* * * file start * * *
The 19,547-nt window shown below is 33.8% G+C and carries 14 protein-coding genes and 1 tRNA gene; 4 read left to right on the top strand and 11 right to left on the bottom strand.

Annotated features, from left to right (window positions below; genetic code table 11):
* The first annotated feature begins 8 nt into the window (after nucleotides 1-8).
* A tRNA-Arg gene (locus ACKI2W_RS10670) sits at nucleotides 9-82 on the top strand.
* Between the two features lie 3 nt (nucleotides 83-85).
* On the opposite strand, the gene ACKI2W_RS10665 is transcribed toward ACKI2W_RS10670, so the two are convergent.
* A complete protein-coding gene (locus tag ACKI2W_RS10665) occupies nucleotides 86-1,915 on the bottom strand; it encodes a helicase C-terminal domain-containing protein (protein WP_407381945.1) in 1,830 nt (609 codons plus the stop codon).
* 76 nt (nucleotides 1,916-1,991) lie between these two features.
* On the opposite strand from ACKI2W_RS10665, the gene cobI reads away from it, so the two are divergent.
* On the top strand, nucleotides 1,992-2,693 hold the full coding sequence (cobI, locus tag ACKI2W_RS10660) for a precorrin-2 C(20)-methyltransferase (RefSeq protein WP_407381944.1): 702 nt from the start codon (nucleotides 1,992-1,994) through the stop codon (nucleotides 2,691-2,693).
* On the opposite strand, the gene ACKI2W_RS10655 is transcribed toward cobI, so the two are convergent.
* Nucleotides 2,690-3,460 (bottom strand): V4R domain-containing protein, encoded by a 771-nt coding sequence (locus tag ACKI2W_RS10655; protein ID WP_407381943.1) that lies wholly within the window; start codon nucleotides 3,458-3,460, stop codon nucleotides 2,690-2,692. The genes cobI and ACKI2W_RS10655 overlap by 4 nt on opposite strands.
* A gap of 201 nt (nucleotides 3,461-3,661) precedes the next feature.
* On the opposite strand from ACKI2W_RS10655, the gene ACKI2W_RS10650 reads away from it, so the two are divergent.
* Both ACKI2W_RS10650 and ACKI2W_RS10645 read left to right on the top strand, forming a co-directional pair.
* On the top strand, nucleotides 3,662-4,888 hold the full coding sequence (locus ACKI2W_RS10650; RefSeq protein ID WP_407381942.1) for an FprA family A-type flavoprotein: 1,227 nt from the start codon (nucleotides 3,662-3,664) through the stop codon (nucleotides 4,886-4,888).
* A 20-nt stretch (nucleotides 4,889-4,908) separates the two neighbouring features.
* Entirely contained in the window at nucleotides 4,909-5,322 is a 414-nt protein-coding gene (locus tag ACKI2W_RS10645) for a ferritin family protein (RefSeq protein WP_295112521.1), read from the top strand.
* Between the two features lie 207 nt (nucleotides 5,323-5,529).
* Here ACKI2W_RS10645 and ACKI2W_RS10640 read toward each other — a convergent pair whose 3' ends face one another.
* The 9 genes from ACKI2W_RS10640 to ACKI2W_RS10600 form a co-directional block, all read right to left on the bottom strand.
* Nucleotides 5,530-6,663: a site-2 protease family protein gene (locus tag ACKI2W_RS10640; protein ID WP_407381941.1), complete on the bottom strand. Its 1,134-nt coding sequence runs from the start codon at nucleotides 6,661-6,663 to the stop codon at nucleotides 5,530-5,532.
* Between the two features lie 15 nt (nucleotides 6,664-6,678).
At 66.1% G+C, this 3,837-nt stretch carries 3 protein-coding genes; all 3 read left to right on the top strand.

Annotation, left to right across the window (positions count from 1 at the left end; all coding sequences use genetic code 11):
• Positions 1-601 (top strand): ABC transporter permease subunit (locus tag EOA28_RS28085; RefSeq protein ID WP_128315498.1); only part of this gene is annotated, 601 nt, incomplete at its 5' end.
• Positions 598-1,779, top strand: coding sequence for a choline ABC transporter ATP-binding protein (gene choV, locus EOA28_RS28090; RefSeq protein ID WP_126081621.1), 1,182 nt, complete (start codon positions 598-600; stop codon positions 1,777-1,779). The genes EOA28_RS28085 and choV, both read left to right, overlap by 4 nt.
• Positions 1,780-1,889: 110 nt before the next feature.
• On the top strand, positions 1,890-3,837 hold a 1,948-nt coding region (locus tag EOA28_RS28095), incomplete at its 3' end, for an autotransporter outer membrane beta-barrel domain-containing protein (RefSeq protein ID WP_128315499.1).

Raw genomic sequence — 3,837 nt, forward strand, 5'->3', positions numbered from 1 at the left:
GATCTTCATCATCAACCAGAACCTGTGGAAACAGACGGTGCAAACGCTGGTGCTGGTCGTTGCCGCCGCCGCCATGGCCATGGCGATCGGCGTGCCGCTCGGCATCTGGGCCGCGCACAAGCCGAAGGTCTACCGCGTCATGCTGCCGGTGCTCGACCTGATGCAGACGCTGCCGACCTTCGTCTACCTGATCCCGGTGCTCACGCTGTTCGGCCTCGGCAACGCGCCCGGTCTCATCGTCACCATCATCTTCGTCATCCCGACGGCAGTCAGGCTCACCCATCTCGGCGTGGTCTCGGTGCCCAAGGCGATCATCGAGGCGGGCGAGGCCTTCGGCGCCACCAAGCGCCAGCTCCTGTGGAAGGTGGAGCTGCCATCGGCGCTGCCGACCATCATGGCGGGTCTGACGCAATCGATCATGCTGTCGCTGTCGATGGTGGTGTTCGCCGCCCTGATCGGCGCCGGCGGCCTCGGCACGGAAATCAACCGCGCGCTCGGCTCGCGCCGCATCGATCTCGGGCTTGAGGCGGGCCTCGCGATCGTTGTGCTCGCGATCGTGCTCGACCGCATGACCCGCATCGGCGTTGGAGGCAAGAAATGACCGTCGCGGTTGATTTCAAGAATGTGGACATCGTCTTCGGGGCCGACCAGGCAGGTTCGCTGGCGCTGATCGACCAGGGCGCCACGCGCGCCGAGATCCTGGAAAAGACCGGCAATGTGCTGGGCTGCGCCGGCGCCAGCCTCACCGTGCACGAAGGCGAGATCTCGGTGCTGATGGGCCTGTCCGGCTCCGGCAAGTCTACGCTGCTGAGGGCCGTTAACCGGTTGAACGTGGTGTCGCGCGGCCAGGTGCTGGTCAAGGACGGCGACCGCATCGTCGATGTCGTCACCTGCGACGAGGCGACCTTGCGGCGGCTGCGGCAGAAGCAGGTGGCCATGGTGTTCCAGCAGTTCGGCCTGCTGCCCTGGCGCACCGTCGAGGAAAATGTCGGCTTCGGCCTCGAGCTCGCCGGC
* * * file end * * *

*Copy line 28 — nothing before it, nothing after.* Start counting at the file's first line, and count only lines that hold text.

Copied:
• Positions 1,780-1,889: 110 nt before the next feature.